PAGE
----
Glastris, Paul, The Washington Monthly
When the Founding Fathers were designing the American system of government, they carefully studied previous models, especially the democracies of ancient Greece. They came away determined not to copy a key Greek idea: the direct, participatory democracy that held sway in Athens between roughly 500 and 300 BC. Such democracy, they judged, led to fractiousness and instability, with amateur assemblies making unsound decisions based on the manipulative sophistry of honey-tongued orators. And so instead of Athenian-style participatory democracy, the American Founders crafted a representative one in which the direct role of the citizen in government affairs was minimal.
The Founders, however, may have had their facts wrong. In his new book, Democracy and Knowledge, Stanford classicist Josiah Ober draws on a plethora of recent scholarship to show that ancient Athens was not the chaotic and fragile polity the Founders envisioned. Rather, for 200 years, it outperformed all other Greek city-states, including authoritarian archrival Sparta, by almost every measure archeologists have devised--estimates of household wealth, number of public buildings, mentions of the city in extant Greek literature, distribution of coinage. Even after the fall of its military empire in the Peloponnesian Wars, Athens retained its commercial and cultural supremacy. This most flourishing of city-states was also among the most hyper-democratic. And that, Ober argues, was not a coincidence.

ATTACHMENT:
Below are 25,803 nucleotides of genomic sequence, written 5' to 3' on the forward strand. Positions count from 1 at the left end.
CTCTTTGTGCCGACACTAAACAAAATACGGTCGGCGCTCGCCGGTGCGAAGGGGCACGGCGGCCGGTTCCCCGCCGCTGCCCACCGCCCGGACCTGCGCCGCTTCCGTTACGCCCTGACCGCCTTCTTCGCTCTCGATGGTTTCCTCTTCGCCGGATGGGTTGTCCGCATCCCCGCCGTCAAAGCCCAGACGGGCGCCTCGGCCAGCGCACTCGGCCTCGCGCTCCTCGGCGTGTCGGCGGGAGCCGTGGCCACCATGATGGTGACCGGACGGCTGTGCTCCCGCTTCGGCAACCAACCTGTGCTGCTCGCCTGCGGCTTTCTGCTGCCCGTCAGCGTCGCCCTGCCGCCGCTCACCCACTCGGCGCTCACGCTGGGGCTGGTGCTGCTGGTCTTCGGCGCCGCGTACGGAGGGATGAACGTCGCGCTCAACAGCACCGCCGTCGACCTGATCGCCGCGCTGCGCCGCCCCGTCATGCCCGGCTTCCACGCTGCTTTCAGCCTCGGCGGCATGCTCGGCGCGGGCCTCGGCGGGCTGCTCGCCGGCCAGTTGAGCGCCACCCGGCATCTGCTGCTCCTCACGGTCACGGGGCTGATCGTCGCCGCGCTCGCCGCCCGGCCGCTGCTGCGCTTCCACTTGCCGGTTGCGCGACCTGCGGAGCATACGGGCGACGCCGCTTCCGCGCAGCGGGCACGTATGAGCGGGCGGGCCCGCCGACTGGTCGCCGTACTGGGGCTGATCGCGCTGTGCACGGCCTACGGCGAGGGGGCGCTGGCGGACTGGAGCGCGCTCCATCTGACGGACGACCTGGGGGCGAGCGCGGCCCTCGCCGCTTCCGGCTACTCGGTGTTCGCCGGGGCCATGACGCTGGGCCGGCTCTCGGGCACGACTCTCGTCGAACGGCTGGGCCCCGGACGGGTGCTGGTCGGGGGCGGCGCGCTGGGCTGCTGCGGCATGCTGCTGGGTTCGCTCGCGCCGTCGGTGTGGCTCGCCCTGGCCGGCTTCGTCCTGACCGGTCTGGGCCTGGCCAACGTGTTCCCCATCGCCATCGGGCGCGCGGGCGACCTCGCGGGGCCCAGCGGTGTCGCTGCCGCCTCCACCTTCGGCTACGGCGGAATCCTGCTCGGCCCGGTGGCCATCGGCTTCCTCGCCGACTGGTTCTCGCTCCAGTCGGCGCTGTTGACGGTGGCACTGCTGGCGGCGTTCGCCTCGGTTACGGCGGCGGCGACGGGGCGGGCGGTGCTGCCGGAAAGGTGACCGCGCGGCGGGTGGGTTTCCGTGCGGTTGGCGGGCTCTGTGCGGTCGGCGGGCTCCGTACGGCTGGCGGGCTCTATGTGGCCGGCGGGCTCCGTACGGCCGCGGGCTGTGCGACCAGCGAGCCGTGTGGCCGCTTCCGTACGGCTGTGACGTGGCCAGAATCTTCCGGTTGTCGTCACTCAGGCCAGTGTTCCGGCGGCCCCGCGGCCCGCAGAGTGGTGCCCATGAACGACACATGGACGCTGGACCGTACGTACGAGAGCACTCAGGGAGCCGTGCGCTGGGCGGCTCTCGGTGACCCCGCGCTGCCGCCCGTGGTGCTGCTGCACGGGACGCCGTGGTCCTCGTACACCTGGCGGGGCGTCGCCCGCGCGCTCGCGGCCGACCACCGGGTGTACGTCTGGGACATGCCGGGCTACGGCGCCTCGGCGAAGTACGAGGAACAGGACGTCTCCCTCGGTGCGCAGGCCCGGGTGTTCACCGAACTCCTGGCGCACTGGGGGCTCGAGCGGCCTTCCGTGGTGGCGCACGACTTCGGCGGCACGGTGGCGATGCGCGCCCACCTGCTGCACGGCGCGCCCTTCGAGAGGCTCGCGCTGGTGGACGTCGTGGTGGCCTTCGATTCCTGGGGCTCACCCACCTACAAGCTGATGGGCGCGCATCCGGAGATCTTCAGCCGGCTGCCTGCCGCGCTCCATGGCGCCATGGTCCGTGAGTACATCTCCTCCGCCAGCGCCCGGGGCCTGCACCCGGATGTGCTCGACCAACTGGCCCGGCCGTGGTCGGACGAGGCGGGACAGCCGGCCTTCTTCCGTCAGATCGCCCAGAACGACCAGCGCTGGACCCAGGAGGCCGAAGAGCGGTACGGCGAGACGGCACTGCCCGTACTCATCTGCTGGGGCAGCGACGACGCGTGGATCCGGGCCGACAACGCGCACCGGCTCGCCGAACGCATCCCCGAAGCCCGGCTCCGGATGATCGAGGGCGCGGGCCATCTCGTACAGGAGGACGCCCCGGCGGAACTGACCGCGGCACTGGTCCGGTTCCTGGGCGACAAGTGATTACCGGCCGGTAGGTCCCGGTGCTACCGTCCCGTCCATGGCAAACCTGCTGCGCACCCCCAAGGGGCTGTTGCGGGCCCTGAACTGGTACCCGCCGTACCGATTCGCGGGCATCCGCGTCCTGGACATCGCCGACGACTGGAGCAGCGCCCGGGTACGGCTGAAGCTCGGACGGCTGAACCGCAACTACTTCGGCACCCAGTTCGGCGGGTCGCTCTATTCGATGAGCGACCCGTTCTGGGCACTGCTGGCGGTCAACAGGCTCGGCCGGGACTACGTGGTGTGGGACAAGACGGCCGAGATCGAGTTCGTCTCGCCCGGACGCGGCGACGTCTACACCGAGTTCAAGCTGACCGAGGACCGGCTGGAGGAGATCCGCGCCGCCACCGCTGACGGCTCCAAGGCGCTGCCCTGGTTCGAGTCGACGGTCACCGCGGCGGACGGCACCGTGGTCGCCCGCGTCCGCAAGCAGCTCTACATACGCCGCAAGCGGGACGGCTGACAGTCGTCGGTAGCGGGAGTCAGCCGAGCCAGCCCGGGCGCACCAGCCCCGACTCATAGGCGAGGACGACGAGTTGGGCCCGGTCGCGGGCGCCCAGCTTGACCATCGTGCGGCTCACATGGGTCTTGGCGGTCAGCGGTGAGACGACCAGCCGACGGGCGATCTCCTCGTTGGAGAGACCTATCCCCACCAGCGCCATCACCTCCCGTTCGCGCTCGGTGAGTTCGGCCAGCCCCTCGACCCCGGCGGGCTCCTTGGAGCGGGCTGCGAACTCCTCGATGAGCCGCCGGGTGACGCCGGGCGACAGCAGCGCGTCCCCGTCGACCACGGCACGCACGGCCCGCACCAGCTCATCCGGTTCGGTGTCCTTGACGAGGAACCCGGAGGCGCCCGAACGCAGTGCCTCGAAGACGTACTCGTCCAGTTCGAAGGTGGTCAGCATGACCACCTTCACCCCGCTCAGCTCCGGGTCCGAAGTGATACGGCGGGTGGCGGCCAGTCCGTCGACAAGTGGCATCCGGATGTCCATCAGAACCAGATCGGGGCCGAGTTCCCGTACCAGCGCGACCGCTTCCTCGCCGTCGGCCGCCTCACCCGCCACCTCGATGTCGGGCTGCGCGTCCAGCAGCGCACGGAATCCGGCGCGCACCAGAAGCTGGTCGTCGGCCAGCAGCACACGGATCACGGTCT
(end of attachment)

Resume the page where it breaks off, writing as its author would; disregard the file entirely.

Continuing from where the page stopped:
It's well known that laws in ancient Athens were passed by votes in the public assembly at which any citizen (males only) could participate. But the group that set the agenda for the assembly, called the Council of 500, was itself radically democratic. It consisted of representatives of neighborhoods and villages throughout Attica, chosen for one-year terms not through elections but by lot. Hence its members tended not to be elites or charismatic individuals but normal, random Athenians. It was as if Nancy Pelosi's job were done by a large focus group.
Ober argues that the democratic nature of the council served not just to transmit the broader public's preferences, but to aggregate its on-the-ground knowledge. The fisherman brought with him knowledge of wind patterns; the farmer, a sense of coming crop yields; the urban craftsman, familiarity with industrial production. Most citizens wound up serving at least once on the council, and on the smaller administrative boards that carried out the assembly's decrees. So when they cast votes in the assembly, they did so with personal knowledge of bow government worked. Athenian democracy was thus a vast "learning machine," says Ober, capable of flushing out relevant facts and adapting itself quickly to changing circumstances. …